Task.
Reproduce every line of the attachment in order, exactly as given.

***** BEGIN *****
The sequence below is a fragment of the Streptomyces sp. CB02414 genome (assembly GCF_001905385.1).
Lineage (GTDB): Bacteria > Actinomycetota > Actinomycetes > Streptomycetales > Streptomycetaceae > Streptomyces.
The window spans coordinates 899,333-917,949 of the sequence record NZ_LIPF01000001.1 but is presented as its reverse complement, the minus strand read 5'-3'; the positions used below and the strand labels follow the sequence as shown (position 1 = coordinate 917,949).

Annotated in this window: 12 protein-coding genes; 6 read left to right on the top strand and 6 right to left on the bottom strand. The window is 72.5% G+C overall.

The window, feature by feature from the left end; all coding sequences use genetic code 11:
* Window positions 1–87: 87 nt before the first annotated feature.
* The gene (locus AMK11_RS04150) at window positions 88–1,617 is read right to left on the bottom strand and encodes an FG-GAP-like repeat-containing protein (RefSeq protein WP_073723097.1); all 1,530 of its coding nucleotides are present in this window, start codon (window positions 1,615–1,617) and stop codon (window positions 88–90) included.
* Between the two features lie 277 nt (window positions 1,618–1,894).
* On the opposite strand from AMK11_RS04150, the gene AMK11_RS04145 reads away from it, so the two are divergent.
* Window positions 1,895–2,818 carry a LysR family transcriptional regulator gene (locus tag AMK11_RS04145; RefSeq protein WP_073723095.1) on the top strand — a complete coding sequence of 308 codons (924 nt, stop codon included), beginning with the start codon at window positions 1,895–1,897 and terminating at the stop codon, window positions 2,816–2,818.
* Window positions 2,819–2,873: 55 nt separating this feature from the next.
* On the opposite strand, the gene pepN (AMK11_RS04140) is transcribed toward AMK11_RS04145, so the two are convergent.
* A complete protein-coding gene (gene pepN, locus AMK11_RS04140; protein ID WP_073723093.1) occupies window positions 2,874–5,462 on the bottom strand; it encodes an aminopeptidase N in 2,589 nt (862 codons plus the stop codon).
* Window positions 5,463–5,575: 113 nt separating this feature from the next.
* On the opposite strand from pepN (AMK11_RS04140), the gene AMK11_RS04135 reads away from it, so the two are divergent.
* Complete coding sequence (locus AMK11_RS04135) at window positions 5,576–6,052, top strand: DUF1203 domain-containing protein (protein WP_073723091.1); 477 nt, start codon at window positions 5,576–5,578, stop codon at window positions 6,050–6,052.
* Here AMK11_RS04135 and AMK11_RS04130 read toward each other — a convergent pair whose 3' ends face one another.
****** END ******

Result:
The sequence below is a fragment of the Streptomyces sp. CB02414 genome (assembly GCF_001905385.1).
Lineage (GTDB): Bacteria > Actinomycetota > Actinomycetes > Streptomycetales > Streptomycetaceae > Streptomyces.
The window spans coordinates 899,333-917,949 of the sequence record NZ_LIPF01000001.1 but is presented as its reverse complement, the minus strand read 5'-3'; the positions used below and the strand labels follow the sequence as shown (position 1 = coordinate 917,949).

Annotated in this window: 12 protein-coding genes; 6 read left to right on the top strand and 6 right to left on the bottom strand. The window is 72.5% G+C overall.

The window, feature by feature from the left end; all coding sequences use genetic code 11:
* Window positions 1–87: 87 nt before the first annotated feature.
* The gene (locus AMK11_RS04150) at window positions 88–1,617 is read right to left on the bottom strand and encodes an FG-GAP-like repeat-containing protein (RefSeq protein WP_073723097.1); all 1,530 of its coding nucleotides are present in this window, start codon (window positions 1,615–1,617) and stop codon (window positions 88–90) included.
* Between the two features lie 277 nt (window positions 1,618–1,894).
* On the opposite strand from AMK11_RS04150, the gene AMK11_RS04145 reads away from it, so the two are divergent.
* Window positions 1,895–2,818 carry a LysR family transcriptional regulator gene (locus tag AMK11_RS04145; RefSeq protein WP_073723095.1) on the top strand — a complete coding sequence of 308 codons (924 nt, stop codon included), beginning with the start codon at window positions 1,895–1,897 and terminating at the stop codon, window positions 2,816–2,818.
* Window positions 2,819–2,873: 55 nt separating this feature from the next.
* On the opposite strand, the gene pepN (AMK11_RS04140) is transcribed toward AMK11_RS04145, so the two are convergent.
* A complete protein-coding gene (gene pepN, locus AMK11_RS04140; protein ID WP_073723093.1) occupies window positions 2,874–5,462 on the bottom strand; it encodes an aminopeptidase N in 2,589 nt (862 codons plus the stop codon).
* Window positions 5,463–5,575: 113 nt separating this feature from the next.
* On the opposite strand from pepN (AMK11_RS04140), the gene AMK11_RS04135 reads away from it, so the two are divergent.
* Complete coding sequence (locus AMK11_RS04135) at window positions 5,576–6,052, top strand: DUF1203 domain-containing protein (protein WP_073723091.1); 477 nt, start codon at window positions 5,576–5,578, stop codon at window positions 6,050–6,052.
* Here AMK11_RS04135 and AMK11_RS04130 read toward each other — a convergent pair whose 3' ends face one another.